American tech companies’ wings were clipped yesterday. Nasdaq100 index, which at the beginning of trading in the U.S. exceeded 11000, ended the day with a 4% decline from the peak levels. The situation, which developed at exceptionally high speeds in recent days, was similar to the profit taking seen in the previous multi-month rally.
Tech companies and “growth companies” in general have been pulling up indices since late March, raising Nasdaq by 66%. Apple almost doubled in price, going from 212 to 400 and some brands showed even more impressive results. For example, the capitalization of Tesla took off more than five times since then, raising the stock price to almost $1,800 from $350.
Such abnormal growth led to a situation where quotes simply fell under their own weight. After reaching the round levels that serve as a trigger to start taking-profit, the dynamic quickly gained momentum.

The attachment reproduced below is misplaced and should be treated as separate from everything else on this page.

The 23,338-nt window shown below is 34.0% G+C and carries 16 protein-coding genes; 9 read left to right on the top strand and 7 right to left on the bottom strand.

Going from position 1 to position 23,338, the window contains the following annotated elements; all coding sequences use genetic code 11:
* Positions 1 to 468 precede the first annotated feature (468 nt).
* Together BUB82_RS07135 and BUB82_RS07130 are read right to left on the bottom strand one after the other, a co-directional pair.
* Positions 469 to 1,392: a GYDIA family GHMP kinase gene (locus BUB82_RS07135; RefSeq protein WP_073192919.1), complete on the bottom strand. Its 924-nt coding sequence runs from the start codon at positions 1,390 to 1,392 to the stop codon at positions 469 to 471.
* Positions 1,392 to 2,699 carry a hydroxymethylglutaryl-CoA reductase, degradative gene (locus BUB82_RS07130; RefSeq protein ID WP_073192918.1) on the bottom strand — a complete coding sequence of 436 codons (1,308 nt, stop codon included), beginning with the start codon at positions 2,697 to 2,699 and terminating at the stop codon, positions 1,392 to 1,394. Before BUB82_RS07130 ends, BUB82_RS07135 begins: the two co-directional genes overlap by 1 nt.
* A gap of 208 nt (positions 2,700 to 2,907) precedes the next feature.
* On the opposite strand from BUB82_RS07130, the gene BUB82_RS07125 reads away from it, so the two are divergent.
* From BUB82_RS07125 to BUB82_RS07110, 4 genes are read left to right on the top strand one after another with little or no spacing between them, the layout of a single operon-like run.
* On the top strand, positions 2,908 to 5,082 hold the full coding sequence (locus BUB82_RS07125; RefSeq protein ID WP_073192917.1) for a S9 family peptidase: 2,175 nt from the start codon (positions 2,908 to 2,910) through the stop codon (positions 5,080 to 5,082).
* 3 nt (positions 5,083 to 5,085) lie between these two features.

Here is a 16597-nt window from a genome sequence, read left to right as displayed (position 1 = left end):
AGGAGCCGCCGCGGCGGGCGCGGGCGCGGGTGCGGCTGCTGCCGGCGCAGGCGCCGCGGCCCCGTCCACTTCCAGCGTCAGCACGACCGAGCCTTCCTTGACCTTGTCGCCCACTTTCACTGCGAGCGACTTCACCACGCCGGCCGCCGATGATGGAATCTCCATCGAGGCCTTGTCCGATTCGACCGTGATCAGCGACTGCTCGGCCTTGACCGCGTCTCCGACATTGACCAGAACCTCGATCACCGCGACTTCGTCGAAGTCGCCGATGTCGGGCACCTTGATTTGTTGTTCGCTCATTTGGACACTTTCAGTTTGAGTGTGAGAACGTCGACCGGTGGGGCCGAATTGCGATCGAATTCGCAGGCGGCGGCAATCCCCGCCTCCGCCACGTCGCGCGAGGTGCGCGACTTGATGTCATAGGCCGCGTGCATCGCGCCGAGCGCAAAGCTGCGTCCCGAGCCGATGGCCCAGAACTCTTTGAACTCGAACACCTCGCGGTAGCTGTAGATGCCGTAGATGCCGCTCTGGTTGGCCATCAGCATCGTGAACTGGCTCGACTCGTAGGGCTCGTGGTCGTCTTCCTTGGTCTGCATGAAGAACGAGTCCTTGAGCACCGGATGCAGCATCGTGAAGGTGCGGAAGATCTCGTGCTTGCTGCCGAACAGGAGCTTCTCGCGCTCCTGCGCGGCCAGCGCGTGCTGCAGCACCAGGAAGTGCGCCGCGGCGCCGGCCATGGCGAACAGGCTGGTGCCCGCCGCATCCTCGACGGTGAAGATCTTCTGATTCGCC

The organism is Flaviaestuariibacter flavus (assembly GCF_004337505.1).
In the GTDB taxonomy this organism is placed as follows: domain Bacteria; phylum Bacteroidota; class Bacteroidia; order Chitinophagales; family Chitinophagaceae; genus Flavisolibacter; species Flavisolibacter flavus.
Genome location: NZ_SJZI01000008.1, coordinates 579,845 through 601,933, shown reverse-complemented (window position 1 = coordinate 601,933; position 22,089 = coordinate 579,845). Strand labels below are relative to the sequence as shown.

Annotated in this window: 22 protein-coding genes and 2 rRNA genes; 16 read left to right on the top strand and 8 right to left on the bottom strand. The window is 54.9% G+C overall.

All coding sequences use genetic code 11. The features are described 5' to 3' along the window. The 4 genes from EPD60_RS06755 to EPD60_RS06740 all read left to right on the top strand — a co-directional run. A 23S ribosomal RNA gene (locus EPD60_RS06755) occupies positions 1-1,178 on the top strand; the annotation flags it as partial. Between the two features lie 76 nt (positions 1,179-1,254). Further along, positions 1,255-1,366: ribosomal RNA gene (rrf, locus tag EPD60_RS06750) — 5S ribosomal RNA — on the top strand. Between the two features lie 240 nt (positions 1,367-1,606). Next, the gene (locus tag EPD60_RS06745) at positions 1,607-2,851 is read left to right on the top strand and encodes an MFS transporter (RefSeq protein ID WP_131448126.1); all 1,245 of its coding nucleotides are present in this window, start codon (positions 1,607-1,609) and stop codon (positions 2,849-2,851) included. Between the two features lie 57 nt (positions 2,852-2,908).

It is interesting that no serious movements were noticed in adjacent markets. S&P500 has lost 0.9%: in many respects, this is a consequence of the weight of the IT companies within it. Dow Jones closed Monday with 0% change, and on the currency market, there was a small bias against the dollar, which is often positive for stocks.
This is not the first time in modern history when high-tech companies led the growth of markets and then pulled them down during the correction period. In 2018, Nasdaq’s slippage resulted in a correction of the entire market in the following weeks, resulting in a large sell-off at the end of that year.
Earlier we surmised that the current rally is mainly due to the interest of retailers. They tend to choose stocks in the portfolio not so much on the basis of multipliers and reporting, but on the basis of previous growth history. As in the case of the crypto market in 2017, with no new peaks, there is a risk of investor attitudes quickly reversing, resulting in a deep sell-off of recent leaders in growth, almost like a reverse bubble.